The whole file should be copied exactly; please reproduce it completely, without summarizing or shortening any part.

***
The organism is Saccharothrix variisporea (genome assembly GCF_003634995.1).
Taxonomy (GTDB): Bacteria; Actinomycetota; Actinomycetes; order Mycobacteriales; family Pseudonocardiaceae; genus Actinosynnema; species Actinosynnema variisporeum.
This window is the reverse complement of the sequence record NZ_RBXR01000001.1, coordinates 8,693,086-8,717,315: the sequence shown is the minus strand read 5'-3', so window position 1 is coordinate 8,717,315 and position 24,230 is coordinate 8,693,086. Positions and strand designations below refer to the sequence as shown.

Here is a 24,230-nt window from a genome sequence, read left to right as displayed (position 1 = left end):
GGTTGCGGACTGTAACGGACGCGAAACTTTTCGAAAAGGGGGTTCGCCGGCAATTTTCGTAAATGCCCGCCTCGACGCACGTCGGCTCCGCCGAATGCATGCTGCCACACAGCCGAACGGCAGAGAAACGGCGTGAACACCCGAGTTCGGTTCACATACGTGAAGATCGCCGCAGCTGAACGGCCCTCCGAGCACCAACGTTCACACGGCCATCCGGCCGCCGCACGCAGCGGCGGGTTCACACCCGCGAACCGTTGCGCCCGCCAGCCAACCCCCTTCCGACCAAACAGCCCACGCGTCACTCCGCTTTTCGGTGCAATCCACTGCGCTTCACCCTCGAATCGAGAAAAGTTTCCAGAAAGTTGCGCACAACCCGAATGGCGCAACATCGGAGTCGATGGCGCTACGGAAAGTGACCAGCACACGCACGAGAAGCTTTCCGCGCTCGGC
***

The organism is Saccharothrix variisporea (genome assembly GCF_003634995.1).
Taxonomy (GTDB): Bacteria; Actinomycetota; Actinomycetes; order Mycobacteriales; family Pseudonocardiaceae; genus Actinosynnema; species Actinosynnema variisporeum.
This window is the reverse complement of the sequence record NZ_RBXR01000001.1, coordinates 8,693,086-8,717,315: the sequence shown is the minus strand read 5'-3', so window position 1 is coordinate 8,717,315 and position 24,230 is coordinate 8,693,086. Positions and strand designations below refer to the sequence as shown.

Here is a 24,230-nt window from a genome sequence, read left to right as displayed (position 1 = left end):
GGTTGCGGACTGTAACGGACGCGAAACTTTTCGAAAAGGGGGTTCGCCGGCAATTTTCGTAAATGCCCGCCTCGACGCACGTCGGCTCCGCCGAATGCATGCTGCCACACAGCCGAACGGCAGAGAAACGGCGTGAACACCCGAGTTCGGTTCACATACGTGAAGATCGCCGCAGCTGAACGGCCCTCCGAGCACCAACGTTCACACGGCCATCCGGCCGCCGCACGCAGCGGCGGGTTCACACCCGCGAACCGTTGCGCCCGCCAGCCAACCCCCTTCCGACCAAACAGCCCACGCGTCACTCCGCTTTTCGGTGCAATCCACTGCGCTTCACCCTCGAATCGAGAAAAGTTTCCAGAAAGTTGCGCACAACCCGAATGGCGCAACATCGGAGTCGATGGCGCTACGGAAAGTGACCAGCACACGCACGAGAAGCTTTCCGCGCTCGGC